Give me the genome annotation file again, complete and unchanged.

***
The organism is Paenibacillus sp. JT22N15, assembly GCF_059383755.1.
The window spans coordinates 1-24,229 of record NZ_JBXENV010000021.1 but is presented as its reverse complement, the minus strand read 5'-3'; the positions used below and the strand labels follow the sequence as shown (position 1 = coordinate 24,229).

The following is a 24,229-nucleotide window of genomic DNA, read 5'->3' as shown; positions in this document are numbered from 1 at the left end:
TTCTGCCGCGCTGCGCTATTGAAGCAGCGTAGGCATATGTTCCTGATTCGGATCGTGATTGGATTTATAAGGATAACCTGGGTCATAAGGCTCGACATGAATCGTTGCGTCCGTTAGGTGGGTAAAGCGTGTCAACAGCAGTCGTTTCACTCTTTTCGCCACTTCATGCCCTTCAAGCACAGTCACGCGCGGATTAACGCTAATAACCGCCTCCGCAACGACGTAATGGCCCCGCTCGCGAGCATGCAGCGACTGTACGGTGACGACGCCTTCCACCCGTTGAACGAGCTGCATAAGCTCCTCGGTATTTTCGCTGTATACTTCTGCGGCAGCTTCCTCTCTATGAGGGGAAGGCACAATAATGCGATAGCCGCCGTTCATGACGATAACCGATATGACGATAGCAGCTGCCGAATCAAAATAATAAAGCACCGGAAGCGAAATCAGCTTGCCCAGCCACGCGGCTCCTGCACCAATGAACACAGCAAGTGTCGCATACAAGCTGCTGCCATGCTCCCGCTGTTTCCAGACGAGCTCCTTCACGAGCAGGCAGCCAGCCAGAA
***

The organism is Paenibacillus sp. JT22N15, assembly GCF_059383755.1.
The window spans coordinates 1-24,229 of record NZ_JBXENV010000021.1 but is presented as its reverse complement, the minus strand read 5'-3'; the positions used below and the strand labels follow the sequence as shown (position 1 = coordinate 24,229).

The following is a 24,229-nucleotide window of genomic DNA, read 5'->3' as shown; positions in this document are numbered from 1 at the left end:
TTCTGCCGCGCTGCGCTATTGAAGCAGCGTAGGCATATGTTCCTGATTCGGATCGTGATTGGATTTATAAGGATAACCTGGGTCATAAGGCTCGACATGAATCGTTGCGTCCGTTAGGTGGGTAAAGCGTGTCAACAGCAGTCGTTTCACTCTTTTCGCCACTTCATGCCCTTCAAGCACAGTCACGCGCGGATTAACGCTAATAACCGCCTCCGCAACGACGTAATGGCCCCGCTCGCGAGCATGCAGCGACTGTACGGTGACGACGCCTTCCACCCGTTGAACGAGCTGCATAAGCTCCTCGGTATTTTCGCTGTATACTTCTGCGGCAGCTTCCTCTCTATGAGGGGAAGGCACAATAATGCGATAGCCGCCGTTCATGACGATAACCGATATGACGATAGCAGCTGCCGAATCAAAATAATAAAGCACCGGAAGCGAAATCAGCTTGCCCAGCCACGCGGCTCCTGCACCAATGAACACAGCAAGTGTCGCATACAAGCTGCTGCCATGCTCCCGCTGTTTCCAGACGAGCTCCTTCACGAGCAGGCAGCCAGCCAGAA